Entertainment

Ex-porn star Mia Khalifa says she left the porn industry out of shame

Ex-porn star Mia Khalifa says she left the porn industry out of shame

Mia Khalifa is among the world's most-watched women. Yet the porn industry is keeping the profits.

In a Miami home rental in late 2014, a camera crewman peered through a viewfinder and brought Mia Khalifa into focus.

The pornography film crew gathered at the Airbnb to shoot the scene featuring Khalifa in a hijab. It was a moment that would dominate adult-film sites for years and prompt beheading threats from Islamic State supporters.

It also left Khalifa modestly compensated for a brief career that catapulted her into worldwide stardom - and completely upended her life when she became the most-searched adult-film star on the planet.

Khalifa shattered any illusions regarding adult film industry pay on Monday, saying on Twitter she received about $12 000 (R184 000) for about a dozen shoots over three months before she left the industry in early 2015, and never a "penny again".

How that exactly happens - a still top-ranked presence bringing in cash for websites, yet leaving her without a cut - prompted questions over the secretive multibillion-dollar porn industry that reaps monster profits and keeps some women trying to outrun their past at the forefront of their audience.

On Pornhub, one of the leading adult-video sites, she is currently ranked No 2 among actor searches, with an eye-popping 784 million views alone - more than two for every person in the US. But she does not get any residuals from that site or any others, Khalifa told The Washington Post.

She quickly left the business after the world's gaze, and the eyes of fans on the street, bewildered her into retirement. "I was not scared of ISIS. It was jarring. But I wasn't living in fear," she said in a phone interview from Copenhagen.

"It was more that I was living in shame."

Criticisms and insults were aimed at Khalifa after her Twitter revelation over her payday, suggesting she was naive or duped. "I was never promised 'millions', nor do I expect it. I'm just clarifying common misconceptions about me, and in turn, about the industry," she later wrote.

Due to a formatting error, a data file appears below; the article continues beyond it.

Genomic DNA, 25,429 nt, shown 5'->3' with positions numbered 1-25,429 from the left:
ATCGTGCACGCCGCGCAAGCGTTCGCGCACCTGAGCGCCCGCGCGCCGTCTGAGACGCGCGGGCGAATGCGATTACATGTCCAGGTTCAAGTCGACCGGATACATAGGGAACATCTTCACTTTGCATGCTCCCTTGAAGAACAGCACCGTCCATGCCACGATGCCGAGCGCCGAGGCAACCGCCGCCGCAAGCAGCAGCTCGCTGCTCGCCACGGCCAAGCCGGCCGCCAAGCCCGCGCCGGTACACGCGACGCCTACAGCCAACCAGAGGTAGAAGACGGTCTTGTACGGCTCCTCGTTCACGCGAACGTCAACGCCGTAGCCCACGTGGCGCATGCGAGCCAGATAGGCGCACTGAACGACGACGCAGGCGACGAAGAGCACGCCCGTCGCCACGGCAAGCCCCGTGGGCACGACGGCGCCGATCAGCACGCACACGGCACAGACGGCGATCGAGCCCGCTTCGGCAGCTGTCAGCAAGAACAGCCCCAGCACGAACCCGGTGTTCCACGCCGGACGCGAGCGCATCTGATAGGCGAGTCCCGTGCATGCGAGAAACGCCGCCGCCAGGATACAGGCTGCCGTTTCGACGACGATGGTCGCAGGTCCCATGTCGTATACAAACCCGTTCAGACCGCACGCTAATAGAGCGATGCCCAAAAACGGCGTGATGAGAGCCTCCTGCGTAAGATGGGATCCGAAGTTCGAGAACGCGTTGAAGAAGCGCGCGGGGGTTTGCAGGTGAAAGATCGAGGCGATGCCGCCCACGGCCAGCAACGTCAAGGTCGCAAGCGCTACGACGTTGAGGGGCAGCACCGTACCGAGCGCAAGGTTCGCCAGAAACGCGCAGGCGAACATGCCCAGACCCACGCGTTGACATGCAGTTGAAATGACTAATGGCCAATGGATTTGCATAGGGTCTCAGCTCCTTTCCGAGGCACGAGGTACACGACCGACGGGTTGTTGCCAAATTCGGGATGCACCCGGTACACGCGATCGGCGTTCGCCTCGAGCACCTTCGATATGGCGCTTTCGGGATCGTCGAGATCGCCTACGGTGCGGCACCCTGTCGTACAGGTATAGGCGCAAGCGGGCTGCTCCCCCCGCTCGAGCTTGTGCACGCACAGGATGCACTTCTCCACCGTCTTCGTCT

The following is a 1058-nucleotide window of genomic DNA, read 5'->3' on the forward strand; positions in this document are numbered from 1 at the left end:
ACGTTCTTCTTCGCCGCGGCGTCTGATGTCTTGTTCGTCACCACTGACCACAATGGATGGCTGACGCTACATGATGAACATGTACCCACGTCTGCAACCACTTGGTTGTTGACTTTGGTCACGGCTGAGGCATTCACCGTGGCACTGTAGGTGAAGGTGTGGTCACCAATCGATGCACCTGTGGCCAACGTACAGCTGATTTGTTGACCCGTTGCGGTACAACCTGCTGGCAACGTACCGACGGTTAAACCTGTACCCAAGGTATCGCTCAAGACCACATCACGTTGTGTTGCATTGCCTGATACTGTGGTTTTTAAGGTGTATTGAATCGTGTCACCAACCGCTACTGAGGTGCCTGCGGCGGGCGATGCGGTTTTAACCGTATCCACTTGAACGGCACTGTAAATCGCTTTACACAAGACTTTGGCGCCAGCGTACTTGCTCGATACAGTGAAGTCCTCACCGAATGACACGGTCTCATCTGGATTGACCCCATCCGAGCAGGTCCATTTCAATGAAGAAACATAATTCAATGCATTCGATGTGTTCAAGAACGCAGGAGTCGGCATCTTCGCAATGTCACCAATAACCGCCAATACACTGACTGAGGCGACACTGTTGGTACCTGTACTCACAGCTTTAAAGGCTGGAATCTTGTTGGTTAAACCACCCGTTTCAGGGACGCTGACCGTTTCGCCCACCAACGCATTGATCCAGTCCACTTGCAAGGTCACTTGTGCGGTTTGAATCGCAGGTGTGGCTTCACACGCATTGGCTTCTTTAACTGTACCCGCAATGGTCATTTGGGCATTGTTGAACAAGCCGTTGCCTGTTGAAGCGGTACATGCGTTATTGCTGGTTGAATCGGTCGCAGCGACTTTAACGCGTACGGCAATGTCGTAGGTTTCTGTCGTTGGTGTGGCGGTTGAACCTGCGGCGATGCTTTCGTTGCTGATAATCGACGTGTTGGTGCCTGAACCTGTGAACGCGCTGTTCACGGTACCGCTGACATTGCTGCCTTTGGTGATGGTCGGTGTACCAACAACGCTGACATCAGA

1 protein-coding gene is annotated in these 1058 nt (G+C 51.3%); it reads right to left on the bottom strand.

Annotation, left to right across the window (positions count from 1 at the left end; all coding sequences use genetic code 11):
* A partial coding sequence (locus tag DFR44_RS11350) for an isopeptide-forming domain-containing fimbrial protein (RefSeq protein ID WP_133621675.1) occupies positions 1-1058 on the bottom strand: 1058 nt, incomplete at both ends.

Khalifa has been fighting those misconceptions ever since she became a whispered household name, and has been on a recent media blitz on a mission to reinvent herself.

Khalifa, born in Beirut, arrived in Montgomery County, Maryland, in 2001 as a grade-school immigrant in a family fleeing violence in Lebanon. She started school in the US a couple weeks before a hijacked plane slammed into the Pentagon on the other side of the Potomac. Her brown skin and few words of English landed her the nickname "terrorist", she said.

It was then, she said, that she felt pressure to be ashamed of her Middle Eastern heritage, though she is Catholic and not Muslim. Local sports teams became a refuge, and at turns, a cloak. "You don't need to know the language," the Washington Capitals die-hard fan said. "You just have to watch the game."

Her English improved at a military boarding institute in Virginia, and she graduated from the University of Texas at El Paso as a history major before moving to Miami. There a man stopped her to ask if she wanted to model.

She said she was overweight and isolated as an immigrant, and fed off the validation she received from glowing producers and management at Bang Bros after losing weight and getting breast augmentation surgery.

"I wanted to have a dirty secret and be rebellious," she said. "I was feeling sexy for the first time in my life." But the worldwide reaction to her hijab video led to her quick exit from the business.

Khalifa worked as a paralegal afterward, but the faces of men in her office revealed they already knew her. "I got the stare, and the, 'hey, aren't you from...' questions," she said.

She got another job as a bookkeeper before she pivoted her passion into two sports-talk shows, both now defunct. Now, she's working with app developers on a host of projects.

But her past as an adult film performer has been an albatross around her neck. She is instantly recognised everywhere, she has said, even at Disneyland, where she was hounded for photos.

And her sustained popularity years after her career ended has led many fans to speculate she is still active in the industry and has collected big paychecks from her highly visible profile. That is not the case, she said.

"It feels like being stuck in quicksand," she said. "There are still millions of people who think I've done nothing but porn for the past five years."

And yet, even a fair compensation for her work is beside the point. It would feel like now as an approval of a decision she now regrets. "No amount of money would make it worth it."

Some operations in recent years - in the age of #MeToo - have promoted actress safety, consent and empowerment as marketing pitches for consumers, and live-streaming videos have been a reliable revenue tool for performers.

That does not matter to Khalifa, newly engaged and looking to live the rest of her life.

She said some women who enter the business are vulnerable and taken advantage of by industry producers, while others are looking for a big star turn. "I am not for women getting into the industry. I don't think it's an industry that should be respected," she said.

Backdated money would not change that for her. If she could, Khalifa said, she would burn the industry to the ground, sending all of her videos along with it.

"The only thing I want is for people to stop seeing me naked," she said.

The Washington Post